Still, when Marcus was two weeks old, we went out to lunch at a little family-run restaurant in Chinatown with my parents—who were staying with us to help out—and some of my husband’s co-workers. There were eleven or so of us squeezed around a round table meant to fit perhaps eight, and we were all the way in the back of the crowded restaurant, between another full round table, a wall, and a refrigerator, with no elbow room whatsoever. Inevitably, as soon as we had ordered, Marcus got hungry and started to cry. My husband tried to soothe him; my mother tried to soothe him; my baby still screamed in hunger. I tried to plan out my movements, as though in a cautious military attack, but the nipple shield was in a plastic baggie in the diaper bag underneath my seat, impossible to reach without making at least three people push back their chairs and move. I couldn’t see a viable strategy at all, and hearing my baby’s cries was making me so upset I almost started to cry.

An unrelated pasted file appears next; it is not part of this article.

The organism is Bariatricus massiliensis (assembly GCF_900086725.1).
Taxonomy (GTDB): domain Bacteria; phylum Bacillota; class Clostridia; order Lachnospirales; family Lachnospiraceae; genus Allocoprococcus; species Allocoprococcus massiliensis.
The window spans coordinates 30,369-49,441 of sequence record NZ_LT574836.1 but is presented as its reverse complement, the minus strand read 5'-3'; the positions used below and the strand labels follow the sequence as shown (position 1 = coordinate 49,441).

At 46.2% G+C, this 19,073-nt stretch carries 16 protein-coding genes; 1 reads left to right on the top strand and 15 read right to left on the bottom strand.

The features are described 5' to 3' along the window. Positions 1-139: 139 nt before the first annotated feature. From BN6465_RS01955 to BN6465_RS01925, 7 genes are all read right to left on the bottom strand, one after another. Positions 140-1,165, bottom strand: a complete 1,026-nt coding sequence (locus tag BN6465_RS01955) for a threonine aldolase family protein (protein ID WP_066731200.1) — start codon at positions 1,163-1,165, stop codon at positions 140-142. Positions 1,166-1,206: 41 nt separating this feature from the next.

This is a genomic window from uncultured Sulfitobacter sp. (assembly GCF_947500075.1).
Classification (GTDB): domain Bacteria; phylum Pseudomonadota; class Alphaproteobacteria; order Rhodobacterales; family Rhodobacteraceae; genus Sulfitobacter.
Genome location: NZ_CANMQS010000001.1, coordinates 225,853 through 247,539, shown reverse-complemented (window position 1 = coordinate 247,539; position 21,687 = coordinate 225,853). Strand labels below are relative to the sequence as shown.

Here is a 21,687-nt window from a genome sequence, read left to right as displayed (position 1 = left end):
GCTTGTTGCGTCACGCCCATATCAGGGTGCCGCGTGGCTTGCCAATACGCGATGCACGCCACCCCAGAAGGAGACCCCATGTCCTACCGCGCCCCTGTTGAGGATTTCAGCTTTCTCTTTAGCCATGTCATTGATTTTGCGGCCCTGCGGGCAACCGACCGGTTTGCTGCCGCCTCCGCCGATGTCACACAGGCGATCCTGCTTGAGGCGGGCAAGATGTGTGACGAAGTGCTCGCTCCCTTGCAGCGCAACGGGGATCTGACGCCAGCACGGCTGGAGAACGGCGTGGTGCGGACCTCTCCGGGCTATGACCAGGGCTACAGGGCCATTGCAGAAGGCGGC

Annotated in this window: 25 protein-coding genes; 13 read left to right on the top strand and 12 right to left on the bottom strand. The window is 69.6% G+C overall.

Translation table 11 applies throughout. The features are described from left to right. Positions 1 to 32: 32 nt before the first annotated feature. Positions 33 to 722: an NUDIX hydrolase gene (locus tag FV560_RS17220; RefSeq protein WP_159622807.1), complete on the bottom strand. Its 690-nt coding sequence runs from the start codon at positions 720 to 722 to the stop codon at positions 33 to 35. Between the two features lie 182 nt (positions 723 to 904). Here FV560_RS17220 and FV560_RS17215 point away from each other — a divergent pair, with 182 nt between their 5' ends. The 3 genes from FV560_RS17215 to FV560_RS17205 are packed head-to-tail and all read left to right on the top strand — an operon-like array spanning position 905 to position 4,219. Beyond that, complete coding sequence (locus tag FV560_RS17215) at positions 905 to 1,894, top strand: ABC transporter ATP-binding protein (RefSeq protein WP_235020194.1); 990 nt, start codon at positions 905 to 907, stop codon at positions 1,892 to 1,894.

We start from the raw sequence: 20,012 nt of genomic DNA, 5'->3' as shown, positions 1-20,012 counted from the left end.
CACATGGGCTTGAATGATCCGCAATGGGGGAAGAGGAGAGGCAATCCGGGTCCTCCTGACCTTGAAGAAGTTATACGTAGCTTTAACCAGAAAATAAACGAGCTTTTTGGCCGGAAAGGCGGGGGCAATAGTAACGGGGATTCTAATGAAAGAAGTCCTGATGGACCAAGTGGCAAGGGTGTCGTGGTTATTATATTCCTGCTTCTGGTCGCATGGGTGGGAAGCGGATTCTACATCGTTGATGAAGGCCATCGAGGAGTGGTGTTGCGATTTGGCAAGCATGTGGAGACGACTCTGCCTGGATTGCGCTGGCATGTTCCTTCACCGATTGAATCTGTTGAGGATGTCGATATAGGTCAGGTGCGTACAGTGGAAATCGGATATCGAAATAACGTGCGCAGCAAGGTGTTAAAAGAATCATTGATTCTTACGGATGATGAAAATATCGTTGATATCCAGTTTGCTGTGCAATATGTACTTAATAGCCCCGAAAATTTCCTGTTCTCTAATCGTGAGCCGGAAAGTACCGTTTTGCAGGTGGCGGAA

In desperation I grabbed Marcus from my husband or whoever was holding him and just cradled him against me. He calmed down immediately, opened his little mouth, and latched onto my right breast over my shirt. This maneuver bought me a few minutes, but I realized he wasn’t going to be content with cotton-covered breast for long. Still, since I already had a wet mouth-shaped spot on my shirt, I figured I didn’t have anything to lose by trying to latch my baby on without the shield (even though he had never once nursed without it so far). I was wearing a nursing tank at the time and no bra, so I just nudged the upper layer of the tank aside and Marcus seamlessly latched onto my naked breast instead. He nursed hungrily, of course—silently, seriously, and happily.